Endotracheal intubation is most commonly taught and performed in the supine position. Recent literature suggests that elevating the patient's head to a more upright position may decrease peri-intubation complications. However, there is little data on the feasibility of upright intubation in the emergency department. The goal of this study was to measure the success rate of emergency medicine residents performing intubation in supine and non-supine, including upright positions.Methods
This was a prospective observational study. Residents performing intubation recorded the angle of the head of the bed. The number of attempts required for successful intubation was recorded by faculty and espiratory therapists. The primary outcome of first past success was calculated with respect to three groups: 0–10° (supine), 11–44° (inclined), and ≥ 45° (upright); first past success was also analyzed in 5 degree angle increments.Results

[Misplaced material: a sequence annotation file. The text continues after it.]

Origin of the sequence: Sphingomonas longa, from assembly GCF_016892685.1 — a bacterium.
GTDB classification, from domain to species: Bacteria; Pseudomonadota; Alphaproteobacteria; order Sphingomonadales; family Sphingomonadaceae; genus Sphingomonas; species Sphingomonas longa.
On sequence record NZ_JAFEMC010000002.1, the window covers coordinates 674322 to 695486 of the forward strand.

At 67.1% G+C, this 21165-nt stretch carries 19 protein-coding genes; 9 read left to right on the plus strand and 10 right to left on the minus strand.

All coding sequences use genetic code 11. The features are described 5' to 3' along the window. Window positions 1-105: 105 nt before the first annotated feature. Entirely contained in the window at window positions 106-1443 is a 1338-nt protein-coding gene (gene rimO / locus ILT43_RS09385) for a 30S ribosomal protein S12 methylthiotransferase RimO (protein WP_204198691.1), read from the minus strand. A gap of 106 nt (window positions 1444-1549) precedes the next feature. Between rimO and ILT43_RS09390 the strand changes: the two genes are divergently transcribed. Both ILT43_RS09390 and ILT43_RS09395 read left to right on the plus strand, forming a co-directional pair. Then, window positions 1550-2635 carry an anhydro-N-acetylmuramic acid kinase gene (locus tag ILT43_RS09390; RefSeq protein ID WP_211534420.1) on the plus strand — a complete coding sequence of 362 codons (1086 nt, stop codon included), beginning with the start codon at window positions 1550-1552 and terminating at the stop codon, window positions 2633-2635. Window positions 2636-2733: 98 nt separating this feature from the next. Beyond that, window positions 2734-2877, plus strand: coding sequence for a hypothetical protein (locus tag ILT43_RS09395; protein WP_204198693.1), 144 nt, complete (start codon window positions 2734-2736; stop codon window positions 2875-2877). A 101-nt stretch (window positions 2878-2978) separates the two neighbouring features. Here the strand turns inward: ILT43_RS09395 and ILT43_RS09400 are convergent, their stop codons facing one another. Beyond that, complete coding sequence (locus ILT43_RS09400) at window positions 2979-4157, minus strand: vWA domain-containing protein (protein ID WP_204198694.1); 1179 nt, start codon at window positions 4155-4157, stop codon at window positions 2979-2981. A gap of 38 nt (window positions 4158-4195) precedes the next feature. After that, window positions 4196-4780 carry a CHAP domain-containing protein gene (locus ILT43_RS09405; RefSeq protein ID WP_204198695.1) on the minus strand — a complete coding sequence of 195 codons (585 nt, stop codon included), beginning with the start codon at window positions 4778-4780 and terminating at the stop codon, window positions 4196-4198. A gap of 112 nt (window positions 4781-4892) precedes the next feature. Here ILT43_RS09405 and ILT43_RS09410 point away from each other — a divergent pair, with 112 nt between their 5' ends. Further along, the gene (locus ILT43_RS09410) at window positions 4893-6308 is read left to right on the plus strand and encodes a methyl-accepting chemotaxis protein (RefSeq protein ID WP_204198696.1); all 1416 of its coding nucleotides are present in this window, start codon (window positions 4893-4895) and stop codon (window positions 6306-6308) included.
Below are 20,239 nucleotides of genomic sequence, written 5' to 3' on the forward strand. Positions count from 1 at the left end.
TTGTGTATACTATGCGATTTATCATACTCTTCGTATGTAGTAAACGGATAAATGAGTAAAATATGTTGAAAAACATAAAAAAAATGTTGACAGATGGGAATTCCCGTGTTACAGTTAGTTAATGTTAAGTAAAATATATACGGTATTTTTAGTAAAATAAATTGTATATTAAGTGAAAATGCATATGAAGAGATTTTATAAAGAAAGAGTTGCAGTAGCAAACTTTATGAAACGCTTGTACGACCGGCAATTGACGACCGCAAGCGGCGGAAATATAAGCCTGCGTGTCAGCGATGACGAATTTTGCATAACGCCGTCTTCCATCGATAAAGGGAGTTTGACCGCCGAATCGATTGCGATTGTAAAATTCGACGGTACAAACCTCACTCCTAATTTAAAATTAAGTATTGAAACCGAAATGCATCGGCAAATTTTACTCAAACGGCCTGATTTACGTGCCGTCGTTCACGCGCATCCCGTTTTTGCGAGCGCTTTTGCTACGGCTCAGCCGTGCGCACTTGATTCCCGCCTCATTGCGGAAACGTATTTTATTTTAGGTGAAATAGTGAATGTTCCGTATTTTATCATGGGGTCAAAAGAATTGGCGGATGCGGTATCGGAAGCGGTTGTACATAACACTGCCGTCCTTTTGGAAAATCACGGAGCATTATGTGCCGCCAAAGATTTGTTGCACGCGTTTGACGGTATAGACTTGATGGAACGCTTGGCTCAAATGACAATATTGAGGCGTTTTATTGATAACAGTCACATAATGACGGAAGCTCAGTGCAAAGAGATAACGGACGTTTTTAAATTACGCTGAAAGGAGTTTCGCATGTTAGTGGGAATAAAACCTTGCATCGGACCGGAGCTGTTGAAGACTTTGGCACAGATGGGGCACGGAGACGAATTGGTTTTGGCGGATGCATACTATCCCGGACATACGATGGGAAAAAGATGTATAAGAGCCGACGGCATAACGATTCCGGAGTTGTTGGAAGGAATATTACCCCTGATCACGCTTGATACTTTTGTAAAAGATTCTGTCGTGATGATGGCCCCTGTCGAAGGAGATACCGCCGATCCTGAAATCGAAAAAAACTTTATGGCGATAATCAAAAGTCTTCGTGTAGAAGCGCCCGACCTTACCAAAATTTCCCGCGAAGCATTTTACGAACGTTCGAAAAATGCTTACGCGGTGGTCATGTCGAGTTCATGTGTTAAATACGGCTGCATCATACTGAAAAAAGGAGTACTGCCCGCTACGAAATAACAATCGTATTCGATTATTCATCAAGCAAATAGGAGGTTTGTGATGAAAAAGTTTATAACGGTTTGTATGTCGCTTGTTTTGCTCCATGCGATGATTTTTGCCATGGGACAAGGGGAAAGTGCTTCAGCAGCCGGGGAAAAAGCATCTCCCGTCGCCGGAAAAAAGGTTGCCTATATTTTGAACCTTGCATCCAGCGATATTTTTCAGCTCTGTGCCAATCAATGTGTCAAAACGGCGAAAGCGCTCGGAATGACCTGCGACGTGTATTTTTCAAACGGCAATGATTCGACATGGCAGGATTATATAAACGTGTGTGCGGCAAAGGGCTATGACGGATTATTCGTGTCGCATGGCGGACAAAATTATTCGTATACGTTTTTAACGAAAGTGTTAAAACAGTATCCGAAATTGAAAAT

A total of 231 intubations performed by 58 residents were analyzed. First pass success was 65.8% for the supine group, 77.9% for the inclined group, and 85.6% for the upright group (p = 0.024). For every 5 degree increase in angle, there was increased likelihood of first pass success (AOR = 1.11; 95% CI = 1.01–1.22, p = 0.043).Conclusions
In our study emergency medicine residents had a high rate of success intubating in the upright position. While this does not demonstrate causation, it correlates with recent literature challenging the traditional supine approach to intubation and indicates that further investigation into optimal positioning during emergency department intubations is warranted.